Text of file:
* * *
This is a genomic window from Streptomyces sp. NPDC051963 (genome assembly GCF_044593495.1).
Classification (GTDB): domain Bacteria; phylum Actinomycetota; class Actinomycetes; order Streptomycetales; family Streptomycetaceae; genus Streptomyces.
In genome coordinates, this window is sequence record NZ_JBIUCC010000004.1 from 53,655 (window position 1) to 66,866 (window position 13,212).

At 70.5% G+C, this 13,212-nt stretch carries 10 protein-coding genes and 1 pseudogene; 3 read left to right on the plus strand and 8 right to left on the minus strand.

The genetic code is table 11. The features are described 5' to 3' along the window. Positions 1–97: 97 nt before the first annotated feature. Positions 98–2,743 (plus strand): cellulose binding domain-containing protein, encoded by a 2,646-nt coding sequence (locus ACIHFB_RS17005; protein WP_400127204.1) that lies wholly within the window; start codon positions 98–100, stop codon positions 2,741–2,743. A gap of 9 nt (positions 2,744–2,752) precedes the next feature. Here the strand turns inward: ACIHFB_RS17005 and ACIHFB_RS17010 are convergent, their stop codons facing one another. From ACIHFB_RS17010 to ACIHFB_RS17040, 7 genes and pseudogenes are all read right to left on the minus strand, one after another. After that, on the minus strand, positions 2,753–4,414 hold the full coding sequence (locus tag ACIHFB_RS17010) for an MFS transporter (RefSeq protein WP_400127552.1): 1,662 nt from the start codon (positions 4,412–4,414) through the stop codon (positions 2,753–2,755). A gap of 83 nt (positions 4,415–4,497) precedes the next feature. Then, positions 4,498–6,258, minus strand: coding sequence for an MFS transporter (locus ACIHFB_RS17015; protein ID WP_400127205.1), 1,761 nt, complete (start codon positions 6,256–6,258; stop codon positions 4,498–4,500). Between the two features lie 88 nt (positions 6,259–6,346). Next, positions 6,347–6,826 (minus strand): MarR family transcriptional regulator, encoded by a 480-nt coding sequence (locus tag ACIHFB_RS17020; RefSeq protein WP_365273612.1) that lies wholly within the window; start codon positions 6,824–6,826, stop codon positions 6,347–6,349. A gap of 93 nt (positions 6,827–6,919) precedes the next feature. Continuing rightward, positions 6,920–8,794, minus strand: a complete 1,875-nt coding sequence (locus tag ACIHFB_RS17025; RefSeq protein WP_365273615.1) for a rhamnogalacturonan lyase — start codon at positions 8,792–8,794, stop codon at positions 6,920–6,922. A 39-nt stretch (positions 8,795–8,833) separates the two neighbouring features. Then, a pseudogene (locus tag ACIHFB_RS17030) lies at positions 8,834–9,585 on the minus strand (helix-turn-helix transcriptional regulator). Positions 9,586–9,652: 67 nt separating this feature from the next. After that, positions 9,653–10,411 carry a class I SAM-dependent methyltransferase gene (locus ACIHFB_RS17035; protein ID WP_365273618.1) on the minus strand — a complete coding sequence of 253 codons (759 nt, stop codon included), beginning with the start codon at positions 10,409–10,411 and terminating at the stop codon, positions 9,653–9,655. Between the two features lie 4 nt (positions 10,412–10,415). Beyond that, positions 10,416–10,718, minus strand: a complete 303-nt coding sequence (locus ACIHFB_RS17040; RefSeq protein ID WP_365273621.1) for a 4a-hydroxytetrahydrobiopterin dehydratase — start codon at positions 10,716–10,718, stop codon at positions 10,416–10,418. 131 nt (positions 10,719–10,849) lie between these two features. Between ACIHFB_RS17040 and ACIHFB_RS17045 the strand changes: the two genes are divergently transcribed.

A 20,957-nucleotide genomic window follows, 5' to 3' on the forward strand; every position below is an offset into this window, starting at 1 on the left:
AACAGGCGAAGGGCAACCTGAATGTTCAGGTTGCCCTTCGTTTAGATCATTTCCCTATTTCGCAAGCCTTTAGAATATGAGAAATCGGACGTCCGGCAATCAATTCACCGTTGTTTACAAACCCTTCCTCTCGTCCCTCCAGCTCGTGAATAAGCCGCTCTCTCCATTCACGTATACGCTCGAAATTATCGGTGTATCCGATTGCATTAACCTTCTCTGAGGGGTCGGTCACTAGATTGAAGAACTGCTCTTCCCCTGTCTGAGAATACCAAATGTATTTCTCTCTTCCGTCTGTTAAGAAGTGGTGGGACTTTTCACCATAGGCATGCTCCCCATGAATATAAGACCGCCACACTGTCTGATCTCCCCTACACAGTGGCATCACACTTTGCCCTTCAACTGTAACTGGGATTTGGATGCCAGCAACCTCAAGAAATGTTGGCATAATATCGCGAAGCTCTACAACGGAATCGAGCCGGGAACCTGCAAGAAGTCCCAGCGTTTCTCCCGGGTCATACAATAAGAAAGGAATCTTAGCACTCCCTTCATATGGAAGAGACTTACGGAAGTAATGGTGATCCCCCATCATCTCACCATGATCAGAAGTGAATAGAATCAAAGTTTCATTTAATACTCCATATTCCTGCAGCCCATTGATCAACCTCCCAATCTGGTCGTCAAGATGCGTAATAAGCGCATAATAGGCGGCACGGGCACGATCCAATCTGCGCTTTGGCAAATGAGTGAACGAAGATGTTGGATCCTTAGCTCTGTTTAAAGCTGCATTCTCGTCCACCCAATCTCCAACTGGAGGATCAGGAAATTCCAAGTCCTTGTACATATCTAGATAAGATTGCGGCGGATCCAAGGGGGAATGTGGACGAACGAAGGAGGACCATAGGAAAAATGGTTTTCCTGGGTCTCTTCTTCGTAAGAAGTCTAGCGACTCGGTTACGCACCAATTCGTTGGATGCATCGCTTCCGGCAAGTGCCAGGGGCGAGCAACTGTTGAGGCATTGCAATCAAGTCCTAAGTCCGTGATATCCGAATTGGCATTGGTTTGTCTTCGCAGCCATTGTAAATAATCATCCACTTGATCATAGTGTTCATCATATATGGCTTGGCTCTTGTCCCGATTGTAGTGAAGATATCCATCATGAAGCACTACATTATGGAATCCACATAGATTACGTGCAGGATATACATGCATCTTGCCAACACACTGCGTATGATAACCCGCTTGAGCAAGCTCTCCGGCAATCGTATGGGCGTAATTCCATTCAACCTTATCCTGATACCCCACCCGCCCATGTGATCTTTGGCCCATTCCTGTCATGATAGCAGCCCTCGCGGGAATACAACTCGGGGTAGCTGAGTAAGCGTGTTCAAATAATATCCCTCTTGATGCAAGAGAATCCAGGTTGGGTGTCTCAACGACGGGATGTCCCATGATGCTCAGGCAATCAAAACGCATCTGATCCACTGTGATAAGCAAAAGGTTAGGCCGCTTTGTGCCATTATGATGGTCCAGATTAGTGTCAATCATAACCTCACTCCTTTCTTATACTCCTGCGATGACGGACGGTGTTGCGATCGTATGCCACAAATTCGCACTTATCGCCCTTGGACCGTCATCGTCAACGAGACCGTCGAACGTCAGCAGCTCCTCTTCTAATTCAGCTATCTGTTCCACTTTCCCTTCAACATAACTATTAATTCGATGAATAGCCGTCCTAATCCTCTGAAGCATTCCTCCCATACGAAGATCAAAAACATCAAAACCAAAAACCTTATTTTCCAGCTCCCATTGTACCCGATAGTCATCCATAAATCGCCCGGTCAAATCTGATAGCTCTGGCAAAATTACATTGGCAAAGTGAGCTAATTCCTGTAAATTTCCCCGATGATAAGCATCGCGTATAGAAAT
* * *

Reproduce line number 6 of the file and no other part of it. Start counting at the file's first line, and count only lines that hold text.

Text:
A 20,957-nucleotide genomic window follows, 5' to 3' on the forward strand; every position below is an offset into this window, starting at 1 on the left: